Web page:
On the Clearwater National Forest in north-central Idaho, a group of hikers follows a Forest Service tour guide along a creek not far from where Lewis and Clark crossed the Bitterroot Mountains. Under clear August skies, they discover a different sort of pioneering effort. Rather than blazing new trails, the U.S. Forest Service is tearing out old roads to protect streams and rehabilitate watersheds.
More than 6,000 miles of
roads run like a mess of spaghetti through the Clearwater, relics
of the 1950s and 1960s, when timber companies cut roads across
steep hillsides to remove spruce trees with Idaho Jammers,
primitive cable logging systems. After the loggers moved out, the
Forest Service all but forgot about the roads. Then, in the winter
of 1995-1996, culverts clogged and roads washed out, taking entire
hillsides with them and dumping silt into the spawning beds of
endangered and threatened salmon.
"Most of these
roads were abandoned and assumed to be stable. And now we're
getting all these landslides," says Annie Connor, a Forest Service
engineer who started her career developing roads and now heads the
Clearwater's road-obliteration program.
past four years, the Clearwater has beefed up road obliteration.
Its funding came from the Nez Perce Tribe and the Northwest Power
Planning Council, as well as federal appropriations for the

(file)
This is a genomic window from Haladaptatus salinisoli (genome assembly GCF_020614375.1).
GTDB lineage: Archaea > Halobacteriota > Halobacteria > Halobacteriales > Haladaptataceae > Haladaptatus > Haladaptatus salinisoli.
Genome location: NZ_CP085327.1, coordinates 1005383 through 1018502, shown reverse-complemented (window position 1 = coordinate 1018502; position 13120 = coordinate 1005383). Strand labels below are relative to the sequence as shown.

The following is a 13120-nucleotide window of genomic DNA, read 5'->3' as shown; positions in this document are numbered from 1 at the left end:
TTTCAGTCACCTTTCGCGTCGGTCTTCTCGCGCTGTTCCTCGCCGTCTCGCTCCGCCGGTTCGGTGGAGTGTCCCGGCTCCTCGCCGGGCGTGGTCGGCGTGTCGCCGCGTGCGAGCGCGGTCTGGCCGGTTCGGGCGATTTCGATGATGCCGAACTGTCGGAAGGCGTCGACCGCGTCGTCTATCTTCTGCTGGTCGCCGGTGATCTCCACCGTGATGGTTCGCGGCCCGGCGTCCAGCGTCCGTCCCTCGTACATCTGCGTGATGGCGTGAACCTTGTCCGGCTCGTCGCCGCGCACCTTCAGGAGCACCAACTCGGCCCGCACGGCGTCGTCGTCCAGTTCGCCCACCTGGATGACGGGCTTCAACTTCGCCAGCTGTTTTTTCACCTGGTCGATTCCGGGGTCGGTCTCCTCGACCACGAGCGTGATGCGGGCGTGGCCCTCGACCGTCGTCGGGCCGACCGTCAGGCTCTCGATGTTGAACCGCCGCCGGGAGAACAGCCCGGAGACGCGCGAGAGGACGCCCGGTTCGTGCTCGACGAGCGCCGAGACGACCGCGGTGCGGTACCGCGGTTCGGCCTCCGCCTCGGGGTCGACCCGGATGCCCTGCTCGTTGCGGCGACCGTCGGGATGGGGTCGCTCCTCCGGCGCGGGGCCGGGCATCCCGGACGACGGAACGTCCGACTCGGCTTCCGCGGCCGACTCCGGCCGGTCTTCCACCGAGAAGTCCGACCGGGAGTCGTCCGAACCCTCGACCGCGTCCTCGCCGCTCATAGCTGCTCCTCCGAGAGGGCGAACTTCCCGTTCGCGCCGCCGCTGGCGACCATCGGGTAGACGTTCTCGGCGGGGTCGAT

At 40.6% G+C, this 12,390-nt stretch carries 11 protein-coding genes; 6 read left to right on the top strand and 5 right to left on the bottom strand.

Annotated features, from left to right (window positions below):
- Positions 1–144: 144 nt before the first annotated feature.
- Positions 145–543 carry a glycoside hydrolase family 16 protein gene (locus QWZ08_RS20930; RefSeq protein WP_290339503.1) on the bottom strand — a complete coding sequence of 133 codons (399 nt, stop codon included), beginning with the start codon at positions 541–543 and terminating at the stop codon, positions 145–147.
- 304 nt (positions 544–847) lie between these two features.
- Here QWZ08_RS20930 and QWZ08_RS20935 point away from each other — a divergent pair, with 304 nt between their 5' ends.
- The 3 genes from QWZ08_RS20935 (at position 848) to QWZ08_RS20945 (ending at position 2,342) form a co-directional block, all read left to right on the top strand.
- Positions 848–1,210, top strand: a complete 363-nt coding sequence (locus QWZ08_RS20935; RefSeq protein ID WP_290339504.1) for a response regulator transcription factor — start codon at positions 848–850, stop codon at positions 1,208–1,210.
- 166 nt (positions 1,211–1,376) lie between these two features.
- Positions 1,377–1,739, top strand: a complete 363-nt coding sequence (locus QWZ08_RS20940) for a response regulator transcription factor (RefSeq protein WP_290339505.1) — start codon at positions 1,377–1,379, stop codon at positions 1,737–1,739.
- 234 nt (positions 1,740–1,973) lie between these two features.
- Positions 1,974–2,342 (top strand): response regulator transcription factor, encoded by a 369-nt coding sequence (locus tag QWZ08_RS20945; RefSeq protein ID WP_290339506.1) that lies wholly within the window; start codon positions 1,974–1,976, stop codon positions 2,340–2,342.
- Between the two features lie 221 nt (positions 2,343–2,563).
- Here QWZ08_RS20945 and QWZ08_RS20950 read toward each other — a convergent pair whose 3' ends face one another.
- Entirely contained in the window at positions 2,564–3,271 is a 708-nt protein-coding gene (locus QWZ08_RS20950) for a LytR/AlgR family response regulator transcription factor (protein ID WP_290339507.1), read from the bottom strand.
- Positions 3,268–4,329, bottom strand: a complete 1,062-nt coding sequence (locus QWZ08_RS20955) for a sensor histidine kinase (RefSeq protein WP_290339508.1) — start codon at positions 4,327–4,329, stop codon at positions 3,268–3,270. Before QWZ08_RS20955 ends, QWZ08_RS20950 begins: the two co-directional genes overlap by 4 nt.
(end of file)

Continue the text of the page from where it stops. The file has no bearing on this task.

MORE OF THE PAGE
forest's fisheries, soil and engineering programs. Seasonal crews
used excavators to tear out 134 miles of road in 1998, and another
80 miles last summer. Connor says her goal is to obliterate 100
miles of roads each year for two decades.
of these roads are obsolete, but they are contributing to water
degradation," she says. "Landslide and debris torrents are a
natural part of the land-formation process, but we have greatly
accelerated them with our road-building."
the West Fork of Squaw Creek, Connor shows the group a road that
was rehabilitated in 1998, and is now barely visible beneath
mesh-covered straw, salmonberry and a few small trees. The agency
removed 3,000 cubic yards of dirt to erase the road, but left a
narrow path so hunters can travel the drainage on
Terry Cundy of the Potlatch Corporation, a
timber and paper products company, raises concerns that removing
roads could hinder efforts to cut disease-killed trees and control
wildfires. "If we're talking about protecting streams, I guess
that's a good thing," adds Pete Ellsworth, a union representative
from Lewiston, Idaho, whose T-shirt reads, "Save the Salmon and the
Dams." "But some of these other things have got me a little
Connor says that by allowing for
public comment, and by teaching seminars on watershed health and
leading tours like this one, she has garnered the support of some
in the timber industry and even ORV riders. Still, with road
obliteration costing an average of $7,000 to $10,000 per mile,
misgivings are understandable.
unless you look at the long term," says Christine Bradbury, who
works under Connor. "We'll have no maintenance, no cleaning out
culverts. We don't have to come back year after year. Some of these
roads are so poorly located, it's just killing us to keep them
Until recently, Dan Oko
wrote from Missoula, Mont. He now lives and writes in Austin,